Every year Lorne Michaels, the producer of NBC's "Saturday Night Live," calls up Johnny Carson and asks him if he would like to be a guest host on the show. Johnny always says he's sorry, but no. If he gets the offer again, however, old John ought to grab it, because he could pick up a few million more viewers just like that.
Ratings for "The Tonight Show Starring Johnny Carson" have eroded steadily since 1974. Ratings for "Saturday Night Live," an NBC executive recently announced, are up 37 percent over last year. Commercial time on the program is sold out for 1979, so sponsors are now lining up to buy time in the first quarter of 1980.
Johnny's highest rated show of the past season was his annual anniversary number, which got a 12.6 Nielsen and attracted 22 million viewers, according to NBC research. The biggest "Saturday Night" show, with Kate Jackson as guest host on Feb 2, and a 15.1 rating and was seen by an estimated 28 million people. For NBC, Saturday has become a night in shining armor while carson, once the prince of darkness, now gets beaten by returns of old cop shows on other networks.
Naturally NBC President Fred Silverman showed up at the big party thrown at the foot of the Rockefeller Center fountain when "Saturday Night" called it a season, a fourth season actually, last Saturday. Conspicuously, this was not one of the programs on which the cast of cut-ups took any jabs at Silverstreak. "He told me, 'I was surprised you didn't throw any shots at me,'" says Michaels, "and I told him, 'I would never do it in front of you.'"
On one show, John Belushi played Silverman as a kind of vacillating monarch of the mediocre, at one point accused by associates, because of the dreadful spring schedule he'd unveiled, of secretly being a "double agent" for his old boss, ABC. Michaels confesses that joke was born in a wisecrack made by Paul L. Klein, a former NBC executive vice president with whom Silverman had enjoyed innumerable celebrated shouting matches. Klein left the network in mid-season and everyone stressed the amicability of it all.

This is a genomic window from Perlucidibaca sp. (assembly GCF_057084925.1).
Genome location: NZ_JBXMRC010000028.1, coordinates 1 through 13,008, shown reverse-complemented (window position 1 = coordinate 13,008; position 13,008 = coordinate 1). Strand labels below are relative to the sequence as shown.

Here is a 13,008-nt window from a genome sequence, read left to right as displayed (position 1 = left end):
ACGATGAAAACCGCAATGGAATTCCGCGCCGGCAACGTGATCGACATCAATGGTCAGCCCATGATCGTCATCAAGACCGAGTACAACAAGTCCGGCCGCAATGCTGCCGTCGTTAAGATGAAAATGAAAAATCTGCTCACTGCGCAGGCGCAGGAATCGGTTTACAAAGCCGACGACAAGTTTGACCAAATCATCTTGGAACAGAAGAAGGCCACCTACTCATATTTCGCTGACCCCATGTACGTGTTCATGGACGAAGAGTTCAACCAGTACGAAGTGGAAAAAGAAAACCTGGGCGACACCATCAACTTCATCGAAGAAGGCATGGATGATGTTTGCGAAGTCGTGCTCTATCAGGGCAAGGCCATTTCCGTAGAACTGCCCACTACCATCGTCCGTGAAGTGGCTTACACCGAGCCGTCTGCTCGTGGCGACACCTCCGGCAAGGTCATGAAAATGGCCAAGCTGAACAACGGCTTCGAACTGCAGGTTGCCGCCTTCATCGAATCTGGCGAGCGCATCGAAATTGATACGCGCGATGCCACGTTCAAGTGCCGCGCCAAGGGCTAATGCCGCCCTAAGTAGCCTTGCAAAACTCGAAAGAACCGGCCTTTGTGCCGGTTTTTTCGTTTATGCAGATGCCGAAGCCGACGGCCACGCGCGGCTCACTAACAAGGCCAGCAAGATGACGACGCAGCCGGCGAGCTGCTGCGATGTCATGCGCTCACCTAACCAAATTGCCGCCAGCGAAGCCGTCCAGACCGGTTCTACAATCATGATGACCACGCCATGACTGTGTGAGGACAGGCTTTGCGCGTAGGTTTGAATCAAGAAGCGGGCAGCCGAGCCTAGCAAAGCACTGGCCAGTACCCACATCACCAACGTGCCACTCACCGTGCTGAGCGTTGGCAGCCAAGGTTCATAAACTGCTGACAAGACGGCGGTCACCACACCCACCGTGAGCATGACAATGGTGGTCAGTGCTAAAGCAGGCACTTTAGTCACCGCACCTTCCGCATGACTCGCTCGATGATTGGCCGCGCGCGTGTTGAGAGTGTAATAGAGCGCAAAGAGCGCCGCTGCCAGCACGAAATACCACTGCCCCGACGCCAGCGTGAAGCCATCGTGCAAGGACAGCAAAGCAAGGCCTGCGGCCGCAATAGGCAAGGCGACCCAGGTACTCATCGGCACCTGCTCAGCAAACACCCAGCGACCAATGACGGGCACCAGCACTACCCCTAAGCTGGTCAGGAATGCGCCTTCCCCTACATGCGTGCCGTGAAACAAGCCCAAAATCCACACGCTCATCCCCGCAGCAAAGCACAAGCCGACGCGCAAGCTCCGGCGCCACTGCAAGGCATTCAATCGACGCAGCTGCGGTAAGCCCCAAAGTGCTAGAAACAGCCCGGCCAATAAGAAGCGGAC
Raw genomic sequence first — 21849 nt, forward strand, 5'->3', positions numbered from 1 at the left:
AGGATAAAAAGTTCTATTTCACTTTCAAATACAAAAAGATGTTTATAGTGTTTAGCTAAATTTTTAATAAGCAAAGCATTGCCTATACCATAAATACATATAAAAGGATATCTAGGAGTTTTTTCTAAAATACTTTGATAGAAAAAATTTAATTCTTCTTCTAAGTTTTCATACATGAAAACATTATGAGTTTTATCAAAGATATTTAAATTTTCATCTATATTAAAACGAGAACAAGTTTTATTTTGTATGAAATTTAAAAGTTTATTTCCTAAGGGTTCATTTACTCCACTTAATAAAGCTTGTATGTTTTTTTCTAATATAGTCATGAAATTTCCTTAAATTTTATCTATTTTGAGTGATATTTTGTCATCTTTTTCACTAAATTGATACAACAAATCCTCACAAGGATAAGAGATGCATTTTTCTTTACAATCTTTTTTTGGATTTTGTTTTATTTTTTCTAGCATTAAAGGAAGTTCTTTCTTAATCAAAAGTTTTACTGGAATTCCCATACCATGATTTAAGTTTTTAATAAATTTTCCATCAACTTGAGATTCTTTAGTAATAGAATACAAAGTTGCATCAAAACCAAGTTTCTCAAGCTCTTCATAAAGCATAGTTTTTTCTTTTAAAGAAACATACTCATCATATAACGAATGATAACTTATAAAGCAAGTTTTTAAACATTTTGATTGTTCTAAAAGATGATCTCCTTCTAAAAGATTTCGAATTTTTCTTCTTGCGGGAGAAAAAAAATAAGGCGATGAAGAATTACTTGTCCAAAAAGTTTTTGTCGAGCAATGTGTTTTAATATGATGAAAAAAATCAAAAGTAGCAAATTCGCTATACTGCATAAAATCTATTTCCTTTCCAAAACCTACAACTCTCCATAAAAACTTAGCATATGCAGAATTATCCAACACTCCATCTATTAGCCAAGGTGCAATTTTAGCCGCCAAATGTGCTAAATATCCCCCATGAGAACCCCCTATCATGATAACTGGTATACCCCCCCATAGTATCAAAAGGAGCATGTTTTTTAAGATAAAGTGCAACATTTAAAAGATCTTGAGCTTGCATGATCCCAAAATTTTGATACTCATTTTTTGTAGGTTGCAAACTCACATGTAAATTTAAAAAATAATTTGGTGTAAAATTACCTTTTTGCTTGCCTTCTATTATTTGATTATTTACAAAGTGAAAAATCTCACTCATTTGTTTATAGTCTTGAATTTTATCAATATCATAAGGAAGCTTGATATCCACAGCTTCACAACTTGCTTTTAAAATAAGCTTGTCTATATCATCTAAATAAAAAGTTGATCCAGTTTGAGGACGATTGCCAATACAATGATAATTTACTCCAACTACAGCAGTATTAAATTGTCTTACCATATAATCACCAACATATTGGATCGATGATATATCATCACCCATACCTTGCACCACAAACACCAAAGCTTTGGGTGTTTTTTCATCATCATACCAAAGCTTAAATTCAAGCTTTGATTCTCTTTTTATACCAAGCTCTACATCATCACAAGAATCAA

From his office in New York, Fred Silverman chuckles at the notion that he has ever had a fit over something said about him on "Saturday Night Live." He has more important things to lavish fits on. "They talk about people who are, for whatever the reason current," says Silverman. "Whether it's Jimmy Carter or whoever it is. I don't know whether most people know who Fred Silverman is, but for the kids on 'Saturday Night,' the whole world is a target."
As for the absence of Silverman barbs on the last show of the season, "I really was very surprised," Silverman says. "I thought I would walk out of the studio bloody." Why, he enjoys the fame the ribbing has brought him, he contends, "All my wife's family live on Long Island, and they finally think I'm a celebrity because of 'Saturday Night Live.' Before it was always 'Fred who?'"
Both Silverman and Michaels deny published rumors that NBC brass have been begging the cast members of "Saturday Night" to do prime-time programs for the network and been turned down. "For a while it looked like Gilda Radner would do a show," says Silverman, "but then she didn't want to. And we want to keep 'Saturday Night' a healthy show, and not stage any raids on it."
Michaels looks back on the fourth season as a good one but says he wants to make major changes for the fifth. One change he doesn't want to make may be made for him; "I think probably John won't be back," he says of Belushi, who with Dan Aykroyd has another career goint strong - The Blues Brothers, stars of a movie soon to be shot in Chicago.
"The success of 'Animal House' and The Blues Brothers has caused enormous confusion in John's life," Michaels says sympathetically. Belushi could not be reached for comment on that "Saturday Night" not only survived but prospered like crazy when the supposedly irreplaceable Chevy Chase left, so the show could probably adjust to life without Belushi. Yet it will be difficult to replace a presence this incendiary and amusing and to find another actor with a range that extends from Marlon Brando to Lou Costello and back.
Michaels thinks this was Bill Murray's big year on the show - he truly established himself as a member of the ensemble, and he thrived in sketch after sketch. But the exposure on Saturday night has, as with other members of the cast, led to other offers for Murray, in his case including the starring role in a film about "gonzo" journalist Hunter S. Thompson.